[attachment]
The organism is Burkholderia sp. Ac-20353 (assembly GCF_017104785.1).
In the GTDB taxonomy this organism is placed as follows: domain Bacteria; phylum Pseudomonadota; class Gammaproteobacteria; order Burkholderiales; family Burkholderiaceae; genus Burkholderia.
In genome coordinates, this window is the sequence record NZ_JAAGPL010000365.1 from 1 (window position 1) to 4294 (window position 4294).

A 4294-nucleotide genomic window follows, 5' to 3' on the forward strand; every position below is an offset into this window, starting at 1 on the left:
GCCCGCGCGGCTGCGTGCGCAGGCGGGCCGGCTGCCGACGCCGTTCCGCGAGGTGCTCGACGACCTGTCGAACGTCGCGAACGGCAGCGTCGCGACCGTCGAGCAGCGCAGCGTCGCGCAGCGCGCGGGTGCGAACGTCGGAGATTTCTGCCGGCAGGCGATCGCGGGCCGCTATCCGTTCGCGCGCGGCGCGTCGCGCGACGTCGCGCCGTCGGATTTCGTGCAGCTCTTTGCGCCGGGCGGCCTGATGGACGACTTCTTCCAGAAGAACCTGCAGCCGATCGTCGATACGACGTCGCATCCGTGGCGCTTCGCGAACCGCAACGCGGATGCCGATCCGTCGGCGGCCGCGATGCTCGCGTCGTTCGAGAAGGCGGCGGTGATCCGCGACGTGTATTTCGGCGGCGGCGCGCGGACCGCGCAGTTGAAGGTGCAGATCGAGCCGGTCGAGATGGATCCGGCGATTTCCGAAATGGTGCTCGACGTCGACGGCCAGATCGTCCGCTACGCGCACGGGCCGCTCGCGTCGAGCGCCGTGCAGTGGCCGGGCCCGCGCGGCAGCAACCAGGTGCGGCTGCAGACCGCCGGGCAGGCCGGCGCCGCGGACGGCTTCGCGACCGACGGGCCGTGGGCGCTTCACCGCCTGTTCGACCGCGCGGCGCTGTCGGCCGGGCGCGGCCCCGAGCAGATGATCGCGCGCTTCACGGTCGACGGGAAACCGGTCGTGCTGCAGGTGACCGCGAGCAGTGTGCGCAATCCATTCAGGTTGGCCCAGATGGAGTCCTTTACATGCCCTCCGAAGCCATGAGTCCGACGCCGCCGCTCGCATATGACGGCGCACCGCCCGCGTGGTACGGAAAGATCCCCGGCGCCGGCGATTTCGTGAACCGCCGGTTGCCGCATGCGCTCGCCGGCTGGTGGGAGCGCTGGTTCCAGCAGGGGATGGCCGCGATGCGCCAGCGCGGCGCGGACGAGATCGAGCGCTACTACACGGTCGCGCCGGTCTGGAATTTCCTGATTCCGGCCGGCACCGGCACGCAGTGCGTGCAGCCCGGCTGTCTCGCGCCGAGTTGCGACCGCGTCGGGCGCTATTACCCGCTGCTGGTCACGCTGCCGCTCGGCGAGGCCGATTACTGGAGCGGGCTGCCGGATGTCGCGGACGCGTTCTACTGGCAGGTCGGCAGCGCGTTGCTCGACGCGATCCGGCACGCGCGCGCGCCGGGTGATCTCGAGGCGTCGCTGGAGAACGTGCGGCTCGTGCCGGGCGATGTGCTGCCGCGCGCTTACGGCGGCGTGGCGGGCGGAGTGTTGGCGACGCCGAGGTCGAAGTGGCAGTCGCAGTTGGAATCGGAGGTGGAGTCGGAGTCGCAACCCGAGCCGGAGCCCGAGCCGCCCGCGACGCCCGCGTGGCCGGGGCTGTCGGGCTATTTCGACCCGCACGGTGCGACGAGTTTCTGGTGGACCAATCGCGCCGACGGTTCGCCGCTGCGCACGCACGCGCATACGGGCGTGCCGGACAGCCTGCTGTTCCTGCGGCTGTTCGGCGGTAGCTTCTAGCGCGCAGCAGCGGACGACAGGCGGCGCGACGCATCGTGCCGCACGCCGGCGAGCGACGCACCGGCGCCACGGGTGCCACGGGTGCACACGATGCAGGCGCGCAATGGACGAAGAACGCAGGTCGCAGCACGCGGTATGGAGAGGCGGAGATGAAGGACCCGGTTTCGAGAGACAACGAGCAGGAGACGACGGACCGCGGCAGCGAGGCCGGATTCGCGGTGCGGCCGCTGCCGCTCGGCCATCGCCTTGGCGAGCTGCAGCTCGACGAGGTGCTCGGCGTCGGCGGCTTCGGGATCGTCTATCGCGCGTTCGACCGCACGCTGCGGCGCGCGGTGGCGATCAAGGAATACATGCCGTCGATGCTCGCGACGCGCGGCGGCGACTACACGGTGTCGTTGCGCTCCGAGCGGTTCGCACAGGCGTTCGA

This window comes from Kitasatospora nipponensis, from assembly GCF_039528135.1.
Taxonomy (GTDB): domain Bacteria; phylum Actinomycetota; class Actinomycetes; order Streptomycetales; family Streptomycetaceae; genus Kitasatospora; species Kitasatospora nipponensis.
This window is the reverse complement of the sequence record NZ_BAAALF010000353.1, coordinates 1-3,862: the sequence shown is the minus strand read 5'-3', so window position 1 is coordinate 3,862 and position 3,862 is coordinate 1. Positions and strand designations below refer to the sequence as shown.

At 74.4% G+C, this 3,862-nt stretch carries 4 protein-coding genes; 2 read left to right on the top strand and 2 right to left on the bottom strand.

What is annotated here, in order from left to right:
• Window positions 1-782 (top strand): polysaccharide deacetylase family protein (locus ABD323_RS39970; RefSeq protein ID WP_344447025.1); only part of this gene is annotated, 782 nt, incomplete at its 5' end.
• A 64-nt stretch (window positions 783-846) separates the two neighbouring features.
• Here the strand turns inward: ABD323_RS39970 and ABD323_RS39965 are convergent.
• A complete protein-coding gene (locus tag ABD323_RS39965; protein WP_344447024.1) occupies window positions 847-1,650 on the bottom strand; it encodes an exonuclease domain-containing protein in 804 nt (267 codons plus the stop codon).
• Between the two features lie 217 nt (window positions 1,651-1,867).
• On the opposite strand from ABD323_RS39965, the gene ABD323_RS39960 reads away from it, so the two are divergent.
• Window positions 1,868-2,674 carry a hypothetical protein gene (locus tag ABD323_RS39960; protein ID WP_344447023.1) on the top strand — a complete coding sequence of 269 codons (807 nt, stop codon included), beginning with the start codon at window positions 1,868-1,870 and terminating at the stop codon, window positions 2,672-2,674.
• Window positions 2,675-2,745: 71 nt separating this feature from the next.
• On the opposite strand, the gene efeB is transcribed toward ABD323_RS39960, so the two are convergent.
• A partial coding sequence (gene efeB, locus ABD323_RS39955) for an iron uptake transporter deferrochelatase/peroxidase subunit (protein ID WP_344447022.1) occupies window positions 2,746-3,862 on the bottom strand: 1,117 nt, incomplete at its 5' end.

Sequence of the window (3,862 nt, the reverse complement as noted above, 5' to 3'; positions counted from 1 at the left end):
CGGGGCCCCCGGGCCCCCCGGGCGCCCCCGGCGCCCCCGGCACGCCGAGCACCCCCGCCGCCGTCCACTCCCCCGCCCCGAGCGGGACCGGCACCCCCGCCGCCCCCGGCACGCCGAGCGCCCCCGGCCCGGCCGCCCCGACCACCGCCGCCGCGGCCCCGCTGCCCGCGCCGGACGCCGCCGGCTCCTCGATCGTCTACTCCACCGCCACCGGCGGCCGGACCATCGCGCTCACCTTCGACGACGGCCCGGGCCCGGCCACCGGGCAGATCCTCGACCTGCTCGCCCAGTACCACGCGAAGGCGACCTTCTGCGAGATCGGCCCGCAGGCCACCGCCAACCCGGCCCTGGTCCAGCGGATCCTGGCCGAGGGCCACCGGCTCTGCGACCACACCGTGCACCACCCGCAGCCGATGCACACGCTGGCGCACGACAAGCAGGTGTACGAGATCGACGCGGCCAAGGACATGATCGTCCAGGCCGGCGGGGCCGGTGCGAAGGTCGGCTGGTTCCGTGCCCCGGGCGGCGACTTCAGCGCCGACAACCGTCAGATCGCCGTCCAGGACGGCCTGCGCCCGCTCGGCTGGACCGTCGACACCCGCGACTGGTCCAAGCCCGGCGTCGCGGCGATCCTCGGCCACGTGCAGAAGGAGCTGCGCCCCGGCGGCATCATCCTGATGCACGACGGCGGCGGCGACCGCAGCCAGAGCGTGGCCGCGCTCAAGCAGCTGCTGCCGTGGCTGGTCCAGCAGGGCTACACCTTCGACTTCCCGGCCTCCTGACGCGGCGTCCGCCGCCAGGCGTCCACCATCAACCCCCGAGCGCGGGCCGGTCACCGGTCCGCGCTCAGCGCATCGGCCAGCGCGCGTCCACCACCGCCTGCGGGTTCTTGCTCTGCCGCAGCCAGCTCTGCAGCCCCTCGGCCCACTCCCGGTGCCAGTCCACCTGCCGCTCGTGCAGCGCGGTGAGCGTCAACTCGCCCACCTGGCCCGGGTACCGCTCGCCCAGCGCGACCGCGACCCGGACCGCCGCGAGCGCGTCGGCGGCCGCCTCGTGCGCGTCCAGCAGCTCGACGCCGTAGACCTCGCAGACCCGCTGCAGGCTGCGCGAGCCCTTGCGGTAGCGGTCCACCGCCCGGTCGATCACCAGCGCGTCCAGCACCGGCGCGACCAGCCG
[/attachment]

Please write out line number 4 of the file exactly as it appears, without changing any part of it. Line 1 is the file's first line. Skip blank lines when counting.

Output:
A 4294-nucleotide genomic window follows, 5' to 3' on the forward strand; every position below is an offset into this window, starting at 1 on the left: